Coinbase cryptocurrency exchange is being sued for insider trading
Coinbase executives accused of $3 billion in insider trading to avoid $1 billion in losses
Executives and investors at the world's second-largest crypto exchange are accused of selling $2.9 billion worth of stock before negative information was published, affecting the collapse in quotes
The head of Coinbase, the world's second-largest crypto exchange, Brian Armstrong, along with its board member Mark Andriessen and other company officials avoided more than $1 billion in losses by using insider information, according to a lawsuit filed by one of the company's investors.
He estimated that they sold Coinbase (COIN) stock within days of the cryptocurrency platform's public offering two years ago, knowing of "bad news" that would affect a further collapse in quotations.
The company's board of directors conducted a so-called direct listing instead of a typical initial public offering and quickly sold off $2.9 billion worth of stock before Coinbase management disclosed "material negative information that negated the market's optimistic outlook after the company's first quarterly earnings report," according to a complaint filed in Delaware state court.
"In five weeks, the value of these shares fell by more than $1 billion, and Coinbase's market capitalization fell by more than $37 billion," claims Adam Grabski, speaking on behalf of investors. He says he has held Coinbase stock since April 2021.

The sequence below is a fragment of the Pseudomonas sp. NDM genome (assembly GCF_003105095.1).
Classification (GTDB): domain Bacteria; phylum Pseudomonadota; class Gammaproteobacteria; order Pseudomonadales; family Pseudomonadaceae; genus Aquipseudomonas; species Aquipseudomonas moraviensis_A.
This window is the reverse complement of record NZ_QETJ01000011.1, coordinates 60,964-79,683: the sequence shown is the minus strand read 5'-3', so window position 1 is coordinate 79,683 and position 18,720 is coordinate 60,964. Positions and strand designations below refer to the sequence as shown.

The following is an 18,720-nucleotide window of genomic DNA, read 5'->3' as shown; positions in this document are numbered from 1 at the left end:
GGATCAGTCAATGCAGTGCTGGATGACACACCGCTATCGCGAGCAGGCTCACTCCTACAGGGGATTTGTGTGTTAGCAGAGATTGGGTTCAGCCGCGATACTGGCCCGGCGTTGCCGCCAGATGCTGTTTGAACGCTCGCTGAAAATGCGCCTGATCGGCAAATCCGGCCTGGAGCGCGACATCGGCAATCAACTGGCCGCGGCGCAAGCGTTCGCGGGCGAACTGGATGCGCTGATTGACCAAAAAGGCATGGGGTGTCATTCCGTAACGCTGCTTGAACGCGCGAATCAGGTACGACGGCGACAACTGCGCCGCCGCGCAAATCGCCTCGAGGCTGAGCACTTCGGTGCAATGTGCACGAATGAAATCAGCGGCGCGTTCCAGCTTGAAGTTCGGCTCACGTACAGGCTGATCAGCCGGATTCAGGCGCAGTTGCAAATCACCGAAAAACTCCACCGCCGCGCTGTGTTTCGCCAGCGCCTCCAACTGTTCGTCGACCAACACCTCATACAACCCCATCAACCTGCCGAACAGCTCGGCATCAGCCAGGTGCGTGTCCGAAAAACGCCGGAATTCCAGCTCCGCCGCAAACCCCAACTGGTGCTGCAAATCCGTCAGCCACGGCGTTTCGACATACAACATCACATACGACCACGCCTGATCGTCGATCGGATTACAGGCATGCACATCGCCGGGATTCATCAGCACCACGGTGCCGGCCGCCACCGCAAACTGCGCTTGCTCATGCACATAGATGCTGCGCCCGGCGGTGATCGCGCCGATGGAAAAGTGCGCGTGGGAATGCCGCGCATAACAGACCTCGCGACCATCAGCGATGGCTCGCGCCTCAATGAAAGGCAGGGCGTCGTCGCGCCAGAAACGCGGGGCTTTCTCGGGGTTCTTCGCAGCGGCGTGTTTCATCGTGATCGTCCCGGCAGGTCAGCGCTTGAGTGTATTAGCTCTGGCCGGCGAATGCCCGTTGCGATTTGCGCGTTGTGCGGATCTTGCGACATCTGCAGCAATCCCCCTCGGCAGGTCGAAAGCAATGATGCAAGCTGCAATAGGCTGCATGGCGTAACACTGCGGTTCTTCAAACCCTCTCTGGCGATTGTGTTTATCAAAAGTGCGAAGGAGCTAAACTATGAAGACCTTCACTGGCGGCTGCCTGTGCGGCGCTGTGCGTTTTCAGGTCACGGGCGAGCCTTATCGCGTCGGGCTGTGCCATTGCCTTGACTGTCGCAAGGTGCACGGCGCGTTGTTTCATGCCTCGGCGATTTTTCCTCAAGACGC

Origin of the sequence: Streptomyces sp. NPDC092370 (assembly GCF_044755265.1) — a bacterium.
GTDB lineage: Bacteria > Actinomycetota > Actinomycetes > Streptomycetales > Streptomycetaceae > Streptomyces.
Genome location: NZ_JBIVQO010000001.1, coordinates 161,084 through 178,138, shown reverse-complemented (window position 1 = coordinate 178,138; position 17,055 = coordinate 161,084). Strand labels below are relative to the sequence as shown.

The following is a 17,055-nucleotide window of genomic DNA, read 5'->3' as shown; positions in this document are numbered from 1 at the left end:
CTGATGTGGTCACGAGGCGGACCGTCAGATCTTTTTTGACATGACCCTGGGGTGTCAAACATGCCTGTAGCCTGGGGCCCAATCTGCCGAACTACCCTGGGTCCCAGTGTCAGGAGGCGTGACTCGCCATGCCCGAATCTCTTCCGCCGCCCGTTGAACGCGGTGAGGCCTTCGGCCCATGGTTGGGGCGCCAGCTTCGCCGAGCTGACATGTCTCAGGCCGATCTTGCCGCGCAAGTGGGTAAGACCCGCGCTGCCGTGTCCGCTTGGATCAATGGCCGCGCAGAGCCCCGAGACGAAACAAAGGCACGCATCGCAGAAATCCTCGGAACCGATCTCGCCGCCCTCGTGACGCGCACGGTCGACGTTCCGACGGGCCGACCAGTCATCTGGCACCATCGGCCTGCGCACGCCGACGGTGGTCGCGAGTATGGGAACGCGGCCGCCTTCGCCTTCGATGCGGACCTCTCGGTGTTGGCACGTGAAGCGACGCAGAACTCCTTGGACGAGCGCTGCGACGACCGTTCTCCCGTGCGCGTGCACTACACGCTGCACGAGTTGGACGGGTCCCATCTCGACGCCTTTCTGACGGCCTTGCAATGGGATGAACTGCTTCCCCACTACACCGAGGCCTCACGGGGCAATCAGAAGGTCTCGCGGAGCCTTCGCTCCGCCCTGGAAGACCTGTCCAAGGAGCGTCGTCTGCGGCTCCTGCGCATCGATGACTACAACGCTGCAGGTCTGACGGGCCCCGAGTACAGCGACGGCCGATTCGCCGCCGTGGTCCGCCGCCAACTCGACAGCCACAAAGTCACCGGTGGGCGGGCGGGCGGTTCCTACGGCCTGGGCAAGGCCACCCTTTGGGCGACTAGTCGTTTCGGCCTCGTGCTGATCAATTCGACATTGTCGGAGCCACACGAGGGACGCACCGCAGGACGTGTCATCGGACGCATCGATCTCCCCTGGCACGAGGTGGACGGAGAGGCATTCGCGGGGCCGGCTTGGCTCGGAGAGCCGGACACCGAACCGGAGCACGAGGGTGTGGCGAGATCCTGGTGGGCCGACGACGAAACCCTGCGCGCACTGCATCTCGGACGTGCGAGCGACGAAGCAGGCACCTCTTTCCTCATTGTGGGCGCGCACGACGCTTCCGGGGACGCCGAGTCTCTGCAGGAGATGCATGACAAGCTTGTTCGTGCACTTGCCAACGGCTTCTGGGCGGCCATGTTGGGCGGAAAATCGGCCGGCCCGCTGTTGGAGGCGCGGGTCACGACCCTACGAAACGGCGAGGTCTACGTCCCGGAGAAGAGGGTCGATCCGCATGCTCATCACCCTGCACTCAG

"As the most popular and only publicly traded cryptocurrency exchange in the U.S., we are sometimes the subject of bizarre litigation," Coinbase officials wrote in a commentary for Bloomberg. - This is just such an example."
The lawsuit lists the main beneficiaries of the stock sale, including Andreessen Horowitz Group (sold $118.6 million worth of stock), CEO Brian Armstrong (sold for $291.9 million), COO Emily Choi (sold for $223.9 million), co-founder and board member Fred Ersam (sold for $219.4 million) and others.
Union Square Ventures, an investment firm owned by Fred Ersam, sold $1.8 billion worth of stock. According to the lawsuit, the company led a Series A funding round for Coinbase, investing $5 million at 20 cents a share, valuing the company at about $20 million. The stock sale was "the largest exit the firm has ever had," Grabski claims.